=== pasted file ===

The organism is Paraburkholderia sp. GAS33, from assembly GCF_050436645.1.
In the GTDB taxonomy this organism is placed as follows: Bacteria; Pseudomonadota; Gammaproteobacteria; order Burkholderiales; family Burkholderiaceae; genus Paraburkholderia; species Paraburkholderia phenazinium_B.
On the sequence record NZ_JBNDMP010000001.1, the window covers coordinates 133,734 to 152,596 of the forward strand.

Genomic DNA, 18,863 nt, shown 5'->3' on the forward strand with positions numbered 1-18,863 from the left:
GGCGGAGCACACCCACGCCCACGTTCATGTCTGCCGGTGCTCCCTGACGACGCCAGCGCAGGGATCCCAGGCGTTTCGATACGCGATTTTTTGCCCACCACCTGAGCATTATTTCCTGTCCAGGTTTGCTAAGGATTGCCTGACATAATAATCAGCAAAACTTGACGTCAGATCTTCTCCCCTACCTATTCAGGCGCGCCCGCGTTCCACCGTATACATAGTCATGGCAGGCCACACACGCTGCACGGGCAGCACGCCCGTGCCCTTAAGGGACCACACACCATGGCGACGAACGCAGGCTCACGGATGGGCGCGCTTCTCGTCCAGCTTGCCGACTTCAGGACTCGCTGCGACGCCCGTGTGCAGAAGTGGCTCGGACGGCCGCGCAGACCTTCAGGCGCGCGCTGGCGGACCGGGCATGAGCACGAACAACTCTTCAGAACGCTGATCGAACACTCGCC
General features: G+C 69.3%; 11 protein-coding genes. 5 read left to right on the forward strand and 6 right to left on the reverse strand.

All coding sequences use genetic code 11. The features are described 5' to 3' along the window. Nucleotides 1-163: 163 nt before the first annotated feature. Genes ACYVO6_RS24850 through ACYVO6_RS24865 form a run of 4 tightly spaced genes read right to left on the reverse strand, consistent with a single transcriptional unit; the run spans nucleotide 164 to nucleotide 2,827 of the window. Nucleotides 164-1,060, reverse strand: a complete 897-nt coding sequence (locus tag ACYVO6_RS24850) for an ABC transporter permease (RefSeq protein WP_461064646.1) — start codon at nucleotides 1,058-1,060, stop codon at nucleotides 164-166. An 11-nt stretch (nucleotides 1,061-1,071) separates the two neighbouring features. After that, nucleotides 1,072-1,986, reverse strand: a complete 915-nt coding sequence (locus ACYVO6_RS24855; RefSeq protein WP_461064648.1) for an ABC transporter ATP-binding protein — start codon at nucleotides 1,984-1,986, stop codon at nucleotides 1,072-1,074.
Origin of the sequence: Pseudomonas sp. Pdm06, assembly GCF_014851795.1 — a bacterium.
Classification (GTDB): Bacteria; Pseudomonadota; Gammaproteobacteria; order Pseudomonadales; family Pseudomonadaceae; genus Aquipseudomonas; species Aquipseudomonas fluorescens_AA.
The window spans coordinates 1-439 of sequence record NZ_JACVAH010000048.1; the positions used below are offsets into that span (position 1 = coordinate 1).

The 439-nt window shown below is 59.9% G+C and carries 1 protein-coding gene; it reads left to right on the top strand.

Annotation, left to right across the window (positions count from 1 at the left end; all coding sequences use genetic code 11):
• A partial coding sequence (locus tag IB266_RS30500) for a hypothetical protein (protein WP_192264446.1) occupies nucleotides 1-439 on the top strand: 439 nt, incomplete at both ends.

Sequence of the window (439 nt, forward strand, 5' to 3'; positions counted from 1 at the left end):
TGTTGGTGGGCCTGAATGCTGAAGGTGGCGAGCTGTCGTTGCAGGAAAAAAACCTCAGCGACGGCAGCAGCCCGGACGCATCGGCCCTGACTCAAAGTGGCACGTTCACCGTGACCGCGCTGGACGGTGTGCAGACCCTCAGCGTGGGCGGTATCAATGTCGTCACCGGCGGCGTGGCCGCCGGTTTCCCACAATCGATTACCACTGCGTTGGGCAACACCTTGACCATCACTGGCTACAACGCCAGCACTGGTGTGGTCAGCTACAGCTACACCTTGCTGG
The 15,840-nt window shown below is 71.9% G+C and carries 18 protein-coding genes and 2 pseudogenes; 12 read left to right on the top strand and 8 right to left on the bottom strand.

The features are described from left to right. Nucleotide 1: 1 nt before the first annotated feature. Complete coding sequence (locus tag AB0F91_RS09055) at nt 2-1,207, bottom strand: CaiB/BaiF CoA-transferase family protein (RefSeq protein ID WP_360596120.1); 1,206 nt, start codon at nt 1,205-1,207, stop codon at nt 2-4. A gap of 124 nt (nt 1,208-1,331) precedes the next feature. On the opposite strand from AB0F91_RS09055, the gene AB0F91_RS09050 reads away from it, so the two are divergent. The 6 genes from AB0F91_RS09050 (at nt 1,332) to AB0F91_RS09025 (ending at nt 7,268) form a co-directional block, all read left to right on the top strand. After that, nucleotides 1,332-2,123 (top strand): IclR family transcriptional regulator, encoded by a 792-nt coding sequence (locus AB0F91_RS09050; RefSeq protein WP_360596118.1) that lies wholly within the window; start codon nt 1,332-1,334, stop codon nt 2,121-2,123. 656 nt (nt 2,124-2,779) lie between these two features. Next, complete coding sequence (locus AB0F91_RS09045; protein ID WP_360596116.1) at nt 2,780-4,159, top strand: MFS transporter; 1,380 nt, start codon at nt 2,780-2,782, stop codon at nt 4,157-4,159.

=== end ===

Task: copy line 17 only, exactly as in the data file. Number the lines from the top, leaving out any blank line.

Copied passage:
The features are described from left to right. Nucleotide 1: 1 nt before the first annotated feature. Complete coding sequence (locus tag AB0F91_RS09055) at nt 2-1,207, bottom strand: CaiB/BaiF CoA-transferase family protein (RefSeq protein ID WP_360596120.1); 1,206 nt, start codon at nt 1,205-1,207, stop codon at nt 2-4. A gap of 124 nt (nt 1,208-1,331) precedes the next feature. On the opposite strand from AB0F91_RS09055, the gene AB0F91_RS09050 reads away from it, so the two are divergent. The 6 genes from AB0F91_RS09050 (at nt 1,332) to AB0F91_RS09025 (ending at nt 7,268) form a co-directional block, all read left to right on the top strand. After that, nucleotides 1,332-2,123 (top strand): IclR family transcriptional regulator, encoded by a 792-nt coding sequence (locus AB0F91_RS09050; RefSeq protein WP_360596118.1) that lies wholly within the window; start codon nt 1,332-1,334, stop codon nt 2,121-2,123. 656 nt (nt 2,124-2,779) lie between these two features. Next, complete coding sequence (locus AB0F91_RS09045; protein ID WP_360596116.1) at nt 2,780-4,159, top strand: MFS transporter; 1,380 nt, start codon at nt 2,780-2,782, stop codon at nt 4,157-4,159.